Last month, Platform hosted a visit to Stoke-on-Trent by a delegation of creative industries advisers, policy specialists and academics brought together by the Creative Industries Council sub-group on Regions and Clusters.
Here, Platform’s Chair Peter Rudge shares his thoughts on the event.
Revitalising smaller cities
This event was apart of a Creative Industries Council initiative about Revitalising Smaller Cities and I was part of a launch in Coventry last year as part of the City of Culture announcement. The project is about how these smaller cities can leverage sector strengths alongside a recognition of ‘place’ to drive creative business innovation and address the widening gap in prosperity, investment and policy thinking between towns and small cities and larger urban centres.
The idea is to use these visits to inform national policy on innovation, creative industries and uneven development.
I was keen to make sure the focus for the day was very much on the digital creative industries, Platform and our outstanding member businesses, to ensure we showed that there was more to Stoke-on-Trent than ceramics. Indeed, it was vital to make the point that confluence of technology and creative industries that characterises the screen industries is really where growth can come from in these regions. The interface between the creative industries and the fourth industrial revolution is how that uneven development can most successfully be addressed.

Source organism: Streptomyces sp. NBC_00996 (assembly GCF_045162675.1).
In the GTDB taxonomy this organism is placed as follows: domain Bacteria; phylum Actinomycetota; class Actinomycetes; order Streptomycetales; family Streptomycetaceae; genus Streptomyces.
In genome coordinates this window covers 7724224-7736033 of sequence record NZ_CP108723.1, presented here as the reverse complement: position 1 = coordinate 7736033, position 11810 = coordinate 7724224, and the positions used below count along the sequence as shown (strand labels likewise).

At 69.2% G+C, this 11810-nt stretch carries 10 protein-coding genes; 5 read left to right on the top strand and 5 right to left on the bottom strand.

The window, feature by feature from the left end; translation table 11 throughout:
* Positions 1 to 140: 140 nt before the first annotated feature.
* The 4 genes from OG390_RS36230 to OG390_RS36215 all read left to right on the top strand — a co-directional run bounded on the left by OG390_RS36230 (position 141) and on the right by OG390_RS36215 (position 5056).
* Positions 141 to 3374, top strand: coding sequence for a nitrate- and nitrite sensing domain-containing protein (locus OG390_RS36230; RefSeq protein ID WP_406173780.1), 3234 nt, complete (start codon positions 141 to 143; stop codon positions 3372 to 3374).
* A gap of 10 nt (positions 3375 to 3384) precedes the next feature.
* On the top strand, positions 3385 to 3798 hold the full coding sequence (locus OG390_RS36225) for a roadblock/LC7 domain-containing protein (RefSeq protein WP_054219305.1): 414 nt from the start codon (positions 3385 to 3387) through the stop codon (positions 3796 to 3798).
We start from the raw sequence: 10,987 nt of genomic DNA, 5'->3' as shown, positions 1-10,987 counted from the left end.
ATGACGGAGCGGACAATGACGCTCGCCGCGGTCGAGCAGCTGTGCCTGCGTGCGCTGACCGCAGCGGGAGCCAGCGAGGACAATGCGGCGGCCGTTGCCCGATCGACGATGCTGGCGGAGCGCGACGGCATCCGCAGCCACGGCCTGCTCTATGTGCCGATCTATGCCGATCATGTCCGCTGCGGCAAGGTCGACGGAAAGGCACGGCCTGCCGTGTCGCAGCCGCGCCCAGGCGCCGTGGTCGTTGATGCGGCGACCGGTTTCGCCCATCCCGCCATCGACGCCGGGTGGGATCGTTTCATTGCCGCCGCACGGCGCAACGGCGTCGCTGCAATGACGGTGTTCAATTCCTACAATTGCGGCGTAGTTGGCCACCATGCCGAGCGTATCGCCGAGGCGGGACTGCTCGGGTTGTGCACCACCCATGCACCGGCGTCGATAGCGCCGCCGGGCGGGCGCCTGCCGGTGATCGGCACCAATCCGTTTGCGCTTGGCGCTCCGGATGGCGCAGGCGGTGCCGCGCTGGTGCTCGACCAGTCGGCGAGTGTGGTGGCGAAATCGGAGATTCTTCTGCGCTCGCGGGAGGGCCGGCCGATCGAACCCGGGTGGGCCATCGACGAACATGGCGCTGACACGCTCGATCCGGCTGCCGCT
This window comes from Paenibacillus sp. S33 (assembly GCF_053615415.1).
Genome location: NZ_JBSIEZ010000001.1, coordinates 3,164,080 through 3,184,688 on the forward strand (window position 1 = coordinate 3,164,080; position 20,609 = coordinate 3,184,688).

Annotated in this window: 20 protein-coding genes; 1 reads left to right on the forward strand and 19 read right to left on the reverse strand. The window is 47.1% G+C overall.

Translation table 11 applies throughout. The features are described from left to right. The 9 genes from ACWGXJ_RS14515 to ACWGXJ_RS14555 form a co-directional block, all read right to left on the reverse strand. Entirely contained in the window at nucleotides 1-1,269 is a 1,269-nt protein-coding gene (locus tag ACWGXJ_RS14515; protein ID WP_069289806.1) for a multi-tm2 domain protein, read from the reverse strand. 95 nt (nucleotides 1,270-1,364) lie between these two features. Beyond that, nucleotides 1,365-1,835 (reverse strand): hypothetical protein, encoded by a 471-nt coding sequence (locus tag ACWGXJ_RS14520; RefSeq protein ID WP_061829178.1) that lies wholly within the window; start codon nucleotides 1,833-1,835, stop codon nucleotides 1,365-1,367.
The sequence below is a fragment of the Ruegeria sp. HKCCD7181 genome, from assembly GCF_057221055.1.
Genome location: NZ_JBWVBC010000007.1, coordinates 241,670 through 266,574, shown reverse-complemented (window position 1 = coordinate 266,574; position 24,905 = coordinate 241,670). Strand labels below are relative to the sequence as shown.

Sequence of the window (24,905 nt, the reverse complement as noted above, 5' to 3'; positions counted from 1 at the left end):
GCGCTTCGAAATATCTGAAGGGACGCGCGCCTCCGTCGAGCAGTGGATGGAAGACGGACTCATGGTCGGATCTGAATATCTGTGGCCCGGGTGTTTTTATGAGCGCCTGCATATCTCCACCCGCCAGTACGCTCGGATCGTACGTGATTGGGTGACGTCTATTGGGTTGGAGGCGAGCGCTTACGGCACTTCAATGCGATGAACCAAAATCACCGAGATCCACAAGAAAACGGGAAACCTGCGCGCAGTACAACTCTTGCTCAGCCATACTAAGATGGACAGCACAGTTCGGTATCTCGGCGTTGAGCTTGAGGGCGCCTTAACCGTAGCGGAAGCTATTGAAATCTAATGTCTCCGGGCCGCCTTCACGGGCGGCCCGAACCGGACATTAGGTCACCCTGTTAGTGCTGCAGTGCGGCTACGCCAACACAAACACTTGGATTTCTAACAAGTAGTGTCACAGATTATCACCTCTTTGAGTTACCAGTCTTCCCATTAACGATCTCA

Lessons to be learnt
I was in Pittsburgh last year, speaking at the Create Festival – a mash up of digital and creative thought leaders organised by the Pittsburgh Technology Council. It’s a driver of where Pittsburgh is heading and indicative of how they refocused their thinking as a city. The parallels with Stoke were noticeable. Pittsburgh was a steel town, a powerhouse of American industry until the inevitable collapse of traditional industry and all the economic and social problems that go with it. Although, the city had the foresight and leadership to not hang on to the past but double-down on its future – as a creative, digital and entrepreneurial city. It’s now thriving.
There’s a lesson there for what we are trying to do in Stoke and the importance to that journey of bringing together such an important and influential group to the city cannot be overstated. Platform has highlighted the talents we have in the city, in a sector that is driving not just the UK economy but rapidly becoming a global force for inclusive growth.
We have a long way to go however. Although the visit showed the real strengths we have in the sector, in the close link with higher education in the city and in the desire to make this a success. There is a lot of work to do in putting the digital creative industries front and centre in the city region. Greater collaboration, more joined up thinking across the major stakeholders and real commitment to seeing creative transformation through are all areas that need work. The city has a proud heritage of creativity, disruption and innovation – lets not stop now.